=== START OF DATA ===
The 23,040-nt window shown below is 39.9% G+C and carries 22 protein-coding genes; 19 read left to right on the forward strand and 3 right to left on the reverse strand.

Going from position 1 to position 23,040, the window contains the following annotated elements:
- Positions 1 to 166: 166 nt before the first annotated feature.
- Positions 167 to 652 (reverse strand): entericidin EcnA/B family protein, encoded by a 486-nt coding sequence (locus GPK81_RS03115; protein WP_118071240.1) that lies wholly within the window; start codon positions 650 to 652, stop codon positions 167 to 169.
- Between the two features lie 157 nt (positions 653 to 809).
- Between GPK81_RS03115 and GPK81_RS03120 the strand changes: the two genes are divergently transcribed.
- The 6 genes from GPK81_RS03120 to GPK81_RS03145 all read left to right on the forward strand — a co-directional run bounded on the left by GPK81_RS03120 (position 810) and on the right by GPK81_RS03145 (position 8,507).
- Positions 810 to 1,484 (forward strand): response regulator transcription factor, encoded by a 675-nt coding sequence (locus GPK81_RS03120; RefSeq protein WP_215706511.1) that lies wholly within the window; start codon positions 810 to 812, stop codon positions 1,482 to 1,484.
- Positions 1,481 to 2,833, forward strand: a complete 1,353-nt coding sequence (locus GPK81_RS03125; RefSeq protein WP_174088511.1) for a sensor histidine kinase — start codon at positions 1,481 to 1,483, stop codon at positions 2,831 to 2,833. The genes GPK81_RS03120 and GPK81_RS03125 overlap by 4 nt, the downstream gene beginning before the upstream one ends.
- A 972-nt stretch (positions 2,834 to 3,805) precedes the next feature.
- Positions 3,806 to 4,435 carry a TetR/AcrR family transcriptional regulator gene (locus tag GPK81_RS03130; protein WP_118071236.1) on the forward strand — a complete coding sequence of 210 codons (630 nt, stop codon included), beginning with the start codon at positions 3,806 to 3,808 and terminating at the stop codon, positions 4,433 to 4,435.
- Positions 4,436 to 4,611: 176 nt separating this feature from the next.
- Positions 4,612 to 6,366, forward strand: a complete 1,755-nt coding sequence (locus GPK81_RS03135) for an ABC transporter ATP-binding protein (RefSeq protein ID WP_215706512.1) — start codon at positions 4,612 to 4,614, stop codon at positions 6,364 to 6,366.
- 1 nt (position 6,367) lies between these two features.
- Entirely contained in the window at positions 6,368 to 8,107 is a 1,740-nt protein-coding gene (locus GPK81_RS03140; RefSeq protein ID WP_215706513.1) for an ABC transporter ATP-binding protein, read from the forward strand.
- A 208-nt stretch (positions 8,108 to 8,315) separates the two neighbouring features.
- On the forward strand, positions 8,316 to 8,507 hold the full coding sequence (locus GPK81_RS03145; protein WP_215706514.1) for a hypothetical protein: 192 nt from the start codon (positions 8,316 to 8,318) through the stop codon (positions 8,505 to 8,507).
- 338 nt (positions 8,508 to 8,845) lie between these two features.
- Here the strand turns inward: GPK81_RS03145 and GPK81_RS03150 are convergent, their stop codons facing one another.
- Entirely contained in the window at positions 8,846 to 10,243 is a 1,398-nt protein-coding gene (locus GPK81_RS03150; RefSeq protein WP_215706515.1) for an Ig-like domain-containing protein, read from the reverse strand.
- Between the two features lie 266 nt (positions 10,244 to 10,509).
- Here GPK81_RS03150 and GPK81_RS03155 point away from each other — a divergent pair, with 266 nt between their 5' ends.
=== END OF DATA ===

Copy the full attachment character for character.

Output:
The 23,040-nt window shown below is 39.9% G+C and carries 22 protein-coding genes; 19 read left to right on the forward strand and 3 right to left on the reverse strand.

Going from position 1 to position 23,040, the window contains the following annotated elements:
- Positions 1 to 166: 166 nt before the first annotated feature.
- Positions 167 to 652 (reverse strand): entericidin EcnA/B family protein, encoded by a 486-nt coding sequence (locus GPK81_RS03115; protein WP_118071240.1) that lies wholly within the window; start codon positions 650 to 652, stop codon positions 167 to 169.
- Between the two features lie 157 nt (positions 653 to 809).
- Between GPK81_RS03115 and GPK81_RS03120 the strand changes: the two genes are divergently transcribed.
- The 6 genes from GPK81_RS03120 to GPK81_RS03145 all read left to right on the forward strand — a co-directional run bounded on the left by GPK81_RS03120 (position 810) and on the right by GPK81_RS03145 (position 8,507).
- Positions 810 to 1,484 (forward strand): response regulator transcription factor, encoded by a 675-nt coding sequence (locus GPK81_RS03120; RefSeq protein WP_215706511.1) that lies wholly within the window; start codon positions 810 to 812, stop codon positions 1,482 to 1,484.
- Positions 1,481 to 2,833, forward strand: a complete 1,353-nt coding sequence (locus GPK81_RS03125; RefSeq protein WP_174088511.1) for a sensor histidine kinase — start codon at positions 1,481 to 1,483, stop codon at positions 2,831 to 2,833. The genes GPK81_RS03120 and GPK81_RS03125 overlap by 4 nt, the downstream gene beginning before the upstream one ends.
- A 972-nt stretch (positions 2,834 to 3,805) precedes the next feature.
- Positions 3,806 to 4,435 carry a TetR/AcrR family transcriptional regulator gene (locus tag GPK81_RS03130; protein WP_118071236.1) on the forward strand — a complete coding sequence of 210 codons (630 nt, stop codon included), beginning with the start codon at positions 3,806 to 3,808 and terminating at the stop codon, positions 4,433 to 4,435.
- Positions 4,436 to 4,611: 176 nt separating this feature from the next.
- Positions 4,612 to 6,366, forward strand: a complete 1,755-nt coding sequence (locus GPK81_RS03135) for an ABC transporter ATP-binding protein (RefSeq protein ID WP_215706512.1) — start codon at positions 4,612 to 4,614, stop codon at positions 6,364 to 6,366.
- 1 nt (position 6,367) lies between these two features.
- Entirely contained in the window at positions 6,368 to 8,107 is a 1,740-nt protein-coding gene (locus GPK81_RS03140; RefSeq protein ID WP_215706513.1) for an ABC transporter ATP-binding protein, read from the forward strand.
- A 208-nt stretch (positions 8,108 to 8,315) separates the two neighbouring features.
- On the forward strand, positions 8,316 to 8,507 hold the full coding sequence (locus GPK81_RS03145; protein WP_215706514.1) for a hypothetical protein: 192 nt from the start codon (positions 8,316 to 8,318) through the stop codon (positions 8,505 to 8,507).
- 338 nt (positions 8,508 to 8,845) lie between these two features.
- Here the strand turns inward: GPK81_RS03145 and GPK81_RS03150 are convergent, their stop codons facing one another.
- Entirely contained in the window at positions 8,846 to 10,243 is a 1,398-nt protein-coding gene (locus GPK81_RS03150; RefSeq protein WP_215706515.1) for an Ig-like domain-containing protein, read from the reverse strand.
- Between the two features lie 266 nt (positions 10,244 to 10,509).
- Here GPK81_RS03150 and GPK81_RS03155 point away from each other — a divergent pair, with 266 nt between their 5' ends.